How You Can Win a Sportscar, or: On the Importance of Priors
I run in the morning a few times a week. My older dog and I need the workout (the younger one isn’t old enough yet), and depending on my mood it’s either a mindfulness meditation session, or I put my thinking cap on and ponder how to solve the problems of the world.
This morning it was the latter, and the question I pondered was "why do so many people not want to win a sportscar"? The more geeky of our readers (i.e. all two of you?) will already have guessed that I am talking about the brain teaser “The Monty Hall Problem” (MHP), and the fact that so many people have a problem with understanding the correct solution.
I won’t go into the history of the puzzle itself here – the origin is likely much older than the Monty Hall Show “Let’s Make a Deal” but since it’s been popularized under that name, that’s what stuck. It goes like this:
Imagine you are on a game show and are shown three doors. You are told that behind one door is a sports car, and the other two goats. You are then asked to chose a door and told you will win what’s behind it. 
The twist comes after you chose a door. The host now opens a door that a. you didn’t choose and b. doesn’t have the sports car behind it. (These two constraints are important.) She asks whether you want to stick by your first choice or switch to the other door.
What do you do? And what are your probabilities?
The overwhelming majority of people when posed the MHP say it doesn’t matter. Two doors left, car behind one of them, the chances are 50-50, right? Wrong; the chances are 2/3 - 1/3 for switching!
Why? This gets us right into the heart of our discussions on risk assessments and why so many people are bad at it. The key concept here is so-called “priors”.
Priors, or prior probability distributions, are a concept of Bayesian statistics (a topic for another post / post series). Simply put, it is additional information that affects the (subjective) probability distribution of a variable.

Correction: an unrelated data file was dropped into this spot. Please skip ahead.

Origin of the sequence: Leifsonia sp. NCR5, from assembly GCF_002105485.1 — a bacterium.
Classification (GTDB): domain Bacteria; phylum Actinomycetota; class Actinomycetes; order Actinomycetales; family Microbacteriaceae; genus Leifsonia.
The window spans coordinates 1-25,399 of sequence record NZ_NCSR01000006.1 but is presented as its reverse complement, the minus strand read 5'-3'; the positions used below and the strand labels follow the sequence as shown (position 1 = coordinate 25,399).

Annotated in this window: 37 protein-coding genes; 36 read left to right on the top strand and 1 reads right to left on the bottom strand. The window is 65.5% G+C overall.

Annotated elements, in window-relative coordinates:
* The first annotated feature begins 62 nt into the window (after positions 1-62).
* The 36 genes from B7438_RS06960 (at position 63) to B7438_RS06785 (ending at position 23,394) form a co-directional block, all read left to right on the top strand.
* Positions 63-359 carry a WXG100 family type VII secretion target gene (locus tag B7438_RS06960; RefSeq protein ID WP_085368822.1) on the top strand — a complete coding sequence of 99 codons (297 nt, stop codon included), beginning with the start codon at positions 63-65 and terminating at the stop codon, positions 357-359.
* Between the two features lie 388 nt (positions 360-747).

Take, for example, a 6-sided die. Normally, we would all go with the so-called “frequentist” approach and assume that the probability of rolling a six is p=1/6. (I am lazy, so going forward I will write p when I mean probability.) Leaving aside some of the more superstitious gamblers who believe in streaks, everybody nowadays understands this. But what if you had done an experiment with that exact die, and after 60,000 rolls, the six only turned up 9,000 times, not the 10k you’d expect?  You’d assume the die was loaded – your prior has changed.
When you start out the MHP, you have no priors – p=1/3. After the game master opens another door, your priors change. Why? Because of the two rules that she will neither open your door, nor a door with the sports car behind it, i.e. her choice isn’t random. To illustrate, let’s assume for a moment that her choice actually was random. The decision chart would look like this :
Each of the 6 options has a probability of 1/6. With this rule set, you win twice by switching, win twice by not switching, and twice it’s game over because the GM uncovered the car. I.e. 50-50 is correct.
But with the rule that she can’t open the car door, the chart looks different:
All variations still have p=1/6, but e.g. Variation 3 can’t happen anymore – door 1 is still off limits (your initial door) but door 2 now is, too. Variation 4 now “inherits” V3, and has a total p=2/6. Same with 5 and 6. You know more than you did in the random variation, so you win 4 out of 6 times by switching.
If you still don’t believe it, consider the following rule change: there are 1,000 doors. You pick one (p=1/1,000 of being the right one). Now the GM opens all doors except one, with the same two rules that she can’t open your door and can’t open the car door. Same game as with three doors, but the GM now eliminated a huge degree of uncertainty for you. Still believe the probability is 50-50 now?
The lesson for risk strategies: priors are important. Risks seldom exist in a vacuum, and good risk takers consider as much extra information as possible.
 I don’t see what’s wrong with winning a goat – we are considering getting some for the milk and cheese and to save on trimming back brambles and stuff – but I guess the standard assumption is that a sports car is the preferable win
 If you are interested in the probability of that happening, ask for the formula in the comments. Excel can’t deal with factorials this high – suffice it to say that p is pretty low.
 For simplicity’s sake I am just showing you initially chosing door 1 in both charts. Chosing other doors doesn’t change anything as the problem is symmetrical.